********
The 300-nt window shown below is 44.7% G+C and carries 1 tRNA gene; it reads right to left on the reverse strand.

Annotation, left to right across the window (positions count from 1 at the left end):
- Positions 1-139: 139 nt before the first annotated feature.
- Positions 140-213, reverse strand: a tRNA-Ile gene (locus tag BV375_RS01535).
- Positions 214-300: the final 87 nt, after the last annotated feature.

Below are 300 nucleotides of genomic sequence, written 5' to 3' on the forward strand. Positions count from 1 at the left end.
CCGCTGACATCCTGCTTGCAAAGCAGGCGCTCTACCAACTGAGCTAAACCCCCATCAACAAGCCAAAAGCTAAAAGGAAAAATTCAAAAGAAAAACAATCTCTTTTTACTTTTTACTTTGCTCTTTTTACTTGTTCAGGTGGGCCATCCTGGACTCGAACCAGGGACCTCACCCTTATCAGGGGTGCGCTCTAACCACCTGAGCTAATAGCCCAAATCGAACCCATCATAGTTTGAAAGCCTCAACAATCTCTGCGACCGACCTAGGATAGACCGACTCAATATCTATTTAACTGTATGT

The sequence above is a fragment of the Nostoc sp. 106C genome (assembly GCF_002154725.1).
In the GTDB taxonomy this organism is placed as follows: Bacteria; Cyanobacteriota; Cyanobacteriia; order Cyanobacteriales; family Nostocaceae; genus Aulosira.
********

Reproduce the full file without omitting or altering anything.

The 300-nt window shown below is 44.7% G+C and carries 1 tRNA gene; it reads right to left on the reverse strand.

Annotation, left to right across the window (positions count from 1 at the left end):
- Positions 1-139: 139 nt before the first annotated feature.
- Positions 140-213, reverse strand: a tRNA-Ile gene (locus tag BV375_RS01535).
- Positions 214-300: the final 87 nt, after the last annotated feature.

Below are 300 nucleotides of genomic sequence, written 5' to 3' on the forward strand. Positions count from 1 at the left end.
CCGCTGACATCCTGCTTGCAAAGCAGGCGCTCTACCAACTGAGCTAAACCCCCATCAACAAGCCAAAAGCTAAAAGGAAAAATTCAAAAGAAAAACAATCTCTTTTTACTTTTTACTTTGCTCTTTTTACTTGTTCAGGTGGGCCATCCTGGACTCGAACCAGGGACCTCACCCTTATCAGGGGTGCGCTCTAACCACCTGAGCTAATAGCCCAAATCGAACCCATCATAGTTTGAAAGCCTCAACAATCTCTGCGACCGACCTAGGATAGACCGACTCAATATCTATTTAACTGTATGT

The sequence above is a fragment of the Nostoc sp. 106C genome (assembly GCF_002154725.1).
In the GTDB taxonomy this organism is placed as follows: Bacteria; Cyanobacteriota; Cyanobacteriia; order Cyanobacteriales; family Nostocaceae; genus Aulosira.